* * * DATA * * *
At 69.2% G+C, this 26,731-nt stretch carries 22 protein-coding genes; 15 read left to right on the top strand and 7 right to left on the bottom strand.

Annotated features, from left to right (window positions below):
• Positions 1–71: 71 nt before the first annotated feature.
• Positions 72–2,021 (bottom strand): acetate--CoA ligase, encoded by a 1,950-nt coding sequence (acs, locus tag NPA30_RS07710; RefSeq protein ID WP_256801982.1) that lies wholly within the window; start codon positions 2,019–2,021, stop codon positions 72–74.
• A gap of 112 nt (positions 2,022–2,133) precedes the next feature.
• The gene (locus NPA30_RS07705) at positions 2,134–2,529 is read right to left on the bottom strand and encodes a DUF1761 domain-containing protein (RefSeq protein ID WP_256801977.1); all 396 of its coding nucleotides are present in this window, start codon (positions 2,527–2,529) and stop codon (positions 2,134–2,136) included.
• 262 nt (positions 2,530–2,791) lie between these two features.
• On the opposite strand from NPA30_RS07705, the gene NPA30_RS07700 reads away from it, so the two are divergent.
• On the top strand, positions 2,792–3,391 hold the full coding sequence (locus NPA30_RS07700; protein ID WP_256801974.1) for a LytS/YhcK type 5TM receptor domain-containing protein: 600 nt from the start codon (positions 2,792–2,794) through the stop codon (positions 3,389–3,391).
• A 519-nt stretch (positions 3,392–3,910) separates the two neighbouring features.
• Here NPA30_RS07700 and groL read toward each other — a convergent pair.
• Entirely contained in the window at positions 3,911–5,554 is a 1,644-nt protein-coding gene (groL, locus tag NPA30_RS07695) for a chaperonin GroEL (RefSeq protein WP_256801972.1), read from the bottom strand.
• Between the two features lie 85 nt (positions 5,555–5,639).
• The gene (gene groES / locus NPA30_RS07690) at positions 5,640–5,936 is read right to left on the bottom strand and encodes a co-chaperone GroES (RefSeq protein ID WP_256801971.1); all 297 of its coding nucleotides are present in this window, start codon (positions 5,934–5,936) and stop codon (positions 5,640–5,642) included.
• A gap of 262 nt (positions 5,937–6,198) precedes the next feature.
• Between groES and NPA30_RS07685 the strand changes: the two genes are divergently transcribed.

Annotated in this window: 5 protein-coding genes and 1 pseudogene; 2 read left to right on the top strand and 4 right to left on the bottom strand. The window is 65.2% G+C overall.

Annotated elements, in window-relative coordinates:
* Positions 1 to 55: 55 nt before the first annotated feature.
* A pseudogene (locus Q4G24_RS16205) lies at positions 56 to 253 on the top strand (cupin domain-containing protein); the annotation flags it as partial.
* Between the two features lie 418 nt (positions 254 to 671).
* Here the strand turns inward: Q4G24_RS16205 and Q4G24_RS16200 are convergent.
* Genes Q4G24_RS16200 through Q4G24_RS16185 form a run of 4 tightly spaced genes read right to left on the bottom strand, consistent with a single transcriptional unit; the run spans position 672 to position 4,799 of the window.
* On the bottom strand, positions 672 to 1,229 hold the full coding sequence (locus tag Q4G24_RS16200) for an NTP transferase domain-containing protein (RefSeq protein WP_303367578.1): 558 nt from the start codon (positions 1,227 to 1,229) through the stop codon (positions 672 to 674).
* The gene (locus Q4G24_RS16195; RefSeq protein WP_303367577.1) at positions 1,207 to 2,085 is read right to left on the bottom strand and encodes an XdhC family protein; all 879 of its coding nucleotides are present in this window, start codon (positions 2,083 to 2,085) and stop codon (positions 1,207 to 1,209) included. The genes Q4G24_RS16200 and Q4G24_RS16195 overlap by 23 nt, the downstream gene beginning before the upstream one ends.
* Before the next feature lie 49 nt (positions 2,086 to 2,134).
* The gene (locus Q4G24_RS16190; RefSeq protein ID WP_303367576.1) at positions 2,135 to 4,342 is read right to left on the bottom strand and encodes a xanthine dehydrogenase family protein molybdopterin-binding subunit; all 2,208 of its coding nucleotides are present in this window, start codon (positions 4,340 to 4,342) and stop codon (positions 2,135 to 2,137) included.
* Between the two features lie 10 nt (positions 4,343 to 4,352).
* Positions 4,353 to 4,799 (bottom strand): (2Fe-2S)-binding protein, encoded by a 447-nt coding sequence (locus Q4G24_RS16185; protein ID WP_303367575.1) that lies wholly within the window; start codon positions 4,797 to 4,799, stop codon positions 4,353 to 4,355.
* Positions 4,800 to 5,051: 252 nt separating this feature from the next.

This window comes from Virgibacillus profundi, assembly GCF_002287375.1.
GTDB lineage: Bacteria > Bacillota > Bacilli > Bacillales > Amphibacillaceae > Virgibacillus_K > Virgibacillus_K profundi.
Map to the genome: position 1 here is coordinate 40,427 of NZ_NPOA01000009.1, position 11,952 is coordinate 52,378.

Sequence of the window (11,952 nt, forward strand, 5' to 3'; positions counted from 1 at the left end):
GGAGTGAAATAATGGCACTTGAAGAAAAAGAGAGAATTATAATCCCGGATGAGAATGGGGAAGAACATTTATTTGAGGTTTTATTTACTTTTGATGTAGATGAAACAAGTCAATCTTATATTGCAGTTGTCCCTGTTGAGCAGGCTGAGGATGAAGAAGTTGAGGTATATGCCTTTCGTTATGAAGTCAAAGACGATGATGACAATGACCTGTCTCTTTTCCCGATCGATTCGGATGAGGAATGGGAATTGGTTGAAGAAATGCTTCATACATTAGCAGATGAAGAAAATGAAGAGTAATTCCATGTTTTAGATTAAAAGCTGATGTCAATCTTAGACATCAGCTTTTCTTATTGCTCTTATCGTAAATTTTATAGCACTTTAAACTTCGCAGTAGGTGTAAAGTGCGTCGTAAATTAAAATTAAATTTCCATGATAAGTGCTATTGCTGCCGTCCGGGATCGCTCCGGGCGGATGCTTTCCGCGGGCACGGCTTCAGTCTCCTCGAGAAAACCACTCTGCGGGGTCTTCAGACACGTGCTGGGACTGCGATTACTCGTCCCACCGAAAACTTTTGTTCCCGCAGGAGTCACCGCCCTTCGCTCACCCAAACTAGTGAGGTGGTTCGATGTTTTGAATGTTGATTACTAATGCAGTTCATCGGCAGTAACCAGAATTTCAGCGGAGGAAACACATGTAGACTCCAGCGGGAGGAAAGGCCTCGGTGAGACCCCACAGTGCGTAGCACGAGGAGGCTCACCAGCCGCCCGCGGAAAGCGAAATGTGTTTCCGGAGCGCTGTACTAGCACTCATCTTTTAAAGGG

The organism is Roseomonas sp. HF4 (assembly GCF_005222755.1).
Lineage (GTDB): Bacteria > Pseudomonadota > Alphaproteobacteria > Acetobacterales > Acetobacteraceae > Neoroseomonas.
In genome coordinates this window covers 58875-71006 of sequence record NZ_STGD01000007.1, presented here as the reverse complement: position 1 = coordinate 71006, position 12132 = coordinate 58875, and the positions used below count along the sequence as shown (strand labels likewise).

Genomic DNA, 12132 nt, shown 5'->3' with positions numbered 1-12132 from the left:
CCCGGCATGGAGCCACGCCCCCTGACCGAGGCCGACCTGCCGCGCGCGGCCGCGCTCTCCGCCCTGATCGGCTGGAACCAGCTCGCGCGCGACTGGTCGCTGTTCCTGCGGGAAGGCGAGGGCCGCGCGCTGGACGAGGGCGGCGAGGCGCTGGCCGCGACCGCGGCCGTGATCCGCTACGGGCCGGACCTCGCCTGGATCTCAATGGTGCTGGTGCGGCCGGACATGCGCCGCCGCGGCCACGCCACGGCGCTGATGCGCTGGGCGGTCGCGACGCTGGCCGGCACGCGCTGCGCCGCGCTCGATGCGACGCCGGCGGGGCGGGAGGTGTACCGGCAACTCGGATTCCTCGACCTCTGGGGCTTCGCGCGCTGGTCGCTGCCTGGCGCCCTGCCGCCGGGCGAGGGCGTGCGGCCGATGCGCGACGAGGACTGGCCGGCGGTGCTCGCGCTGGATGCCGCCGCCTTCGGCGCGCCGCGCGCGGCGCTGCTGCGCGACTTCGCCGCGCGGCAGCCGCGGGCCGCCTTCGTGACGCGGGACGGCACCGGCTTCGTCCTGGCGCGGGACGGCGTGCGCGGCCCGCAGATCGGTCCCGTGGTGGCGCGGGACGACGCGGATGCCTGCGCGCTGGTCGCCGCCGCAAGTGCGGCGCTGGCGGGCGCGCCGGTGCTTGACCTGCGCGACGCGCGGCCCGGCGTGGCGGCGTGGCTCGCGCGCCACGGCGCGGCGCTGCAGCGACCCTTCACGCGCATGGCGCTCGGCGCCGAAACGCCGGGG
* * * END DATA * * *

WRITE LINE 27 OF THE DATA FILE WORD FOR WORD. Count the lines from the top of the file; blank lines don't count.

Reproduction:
* The gene (locus Q4G24_RS16190; RefSeq protein ID WP_303367576.1) at positions 2,135 to 4,342 is read right to left on the bottom strand and encodes a xanthine dehydrogenase family protein molybdopterin-binding subunit; all 2,208 of its coding nucleotides are present in this window, start codon (positions 4,340 to 4,342) and stop codon (positions 2,135 to 2,137) included.